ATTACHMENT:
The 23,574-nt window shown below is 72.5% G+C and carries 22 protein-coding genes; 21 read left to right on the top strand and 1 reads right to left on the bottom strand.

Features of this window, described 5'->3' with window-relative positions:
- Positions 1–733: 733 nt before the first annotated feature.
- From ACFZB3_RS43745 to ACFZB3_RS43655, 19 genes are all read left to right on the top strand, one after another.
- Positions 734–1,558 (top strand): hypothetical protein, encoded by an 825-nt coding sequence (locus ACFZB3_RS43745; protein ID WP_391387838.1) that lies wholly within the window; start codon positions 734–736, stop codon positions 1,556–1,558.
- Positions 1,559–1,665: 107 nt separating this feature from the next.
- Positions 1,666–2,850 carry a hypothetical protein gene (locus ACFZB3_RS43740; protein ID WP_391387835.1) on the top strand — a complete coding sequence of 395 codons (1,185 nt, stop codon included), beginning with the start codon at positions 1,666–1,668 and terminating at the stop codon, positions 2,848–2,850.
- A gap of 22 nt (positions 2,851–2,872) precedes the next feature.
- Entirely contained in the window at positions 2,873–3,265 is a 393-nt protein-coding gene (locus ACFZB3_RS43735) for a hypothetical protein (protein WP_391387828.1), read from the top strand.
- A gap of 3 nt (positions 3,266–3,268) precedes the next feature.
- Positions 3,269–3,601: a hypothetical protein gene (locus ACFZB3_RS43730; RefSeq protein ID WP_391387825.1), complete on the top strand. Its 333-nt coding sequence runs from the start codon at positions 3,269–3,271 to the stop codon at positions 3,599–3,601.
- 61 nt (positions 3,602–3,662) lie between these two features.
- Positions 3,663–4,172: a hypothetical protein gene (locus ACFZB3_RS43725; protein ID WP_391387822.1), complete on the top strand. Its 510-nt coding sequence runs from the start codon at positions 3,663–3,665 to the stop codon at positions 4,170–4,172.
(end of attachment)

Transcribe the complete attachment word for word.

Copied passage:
The 23,574-nt window shown below is 72.5% G+C and carries 22 protein-coding genes; 21 read left to right on the top strand and 1 reads right to left on the bottom strand.

Features of this window, described 5'->3' with window-relative positions:
- Positions 1–733: 733 nt before the first annotated feature.
- From ACFZB3_RS43745 to ACFZB3_RS43655, 19 genes are all read left to right on the top strand, one after another.
- Positions 734–1,558 (top strand): hypothetical protein, encoded by an 825-nt coding sequence (locus ACFZB3_RS43745; protein ID WP_391387838.1) that lies wholly within the window; start codon positions 734–736, stop codon positions 1,556–1,558.
- Positions 1,559–1,665: 107 nt separating this feature from the next.
- Positions 1,666–2,850 carry a hypothetical protein gene (locus ACFZB3_RS43740; protein ID WP_391387835.1) on the top strand — a complete coding sequence of 395 codons (1,185 nt, stop codon included), beginning with the start codon at positions 1,666–1,668 and terminating at the stop codon, positions 2,848–2,850.
- A gap of 22 nt (positions 2,851–2,872) precedes the next feature.
- Entirely contained in the window at positions 2,873–3,265 is a 393-nt protein-coding gene (locus ACFZB3_RS43735) for a hypothetical protein (protein WP_391387828.1), read from the top strand.
- A gap of 3 nt (positions 3,266–3,268) precedes the next feature.
- Positions 3,269–3,601: a hypothetical protein gene (locus ACFZB3_RS43730; RefSeq protein ID WP_391387825.1), complete on the top strand. Its 333-nt coding sequence runs from the start codon at positions 3,269–3,271 to the stop codon at positions 3,599–3,601.
- 61 nt (positions 3,602–3,662) lie between these two features.
- Positions 3,663–4,172: a hypothetical protein gene (locus ACFZB3_RS43725; protein ID WP_391387822.1), complete on the top strand. Its 510-nt coding sequence runs from the start codon at positions 3,663–3,665 to the stop codon at positions 4,170–4,172.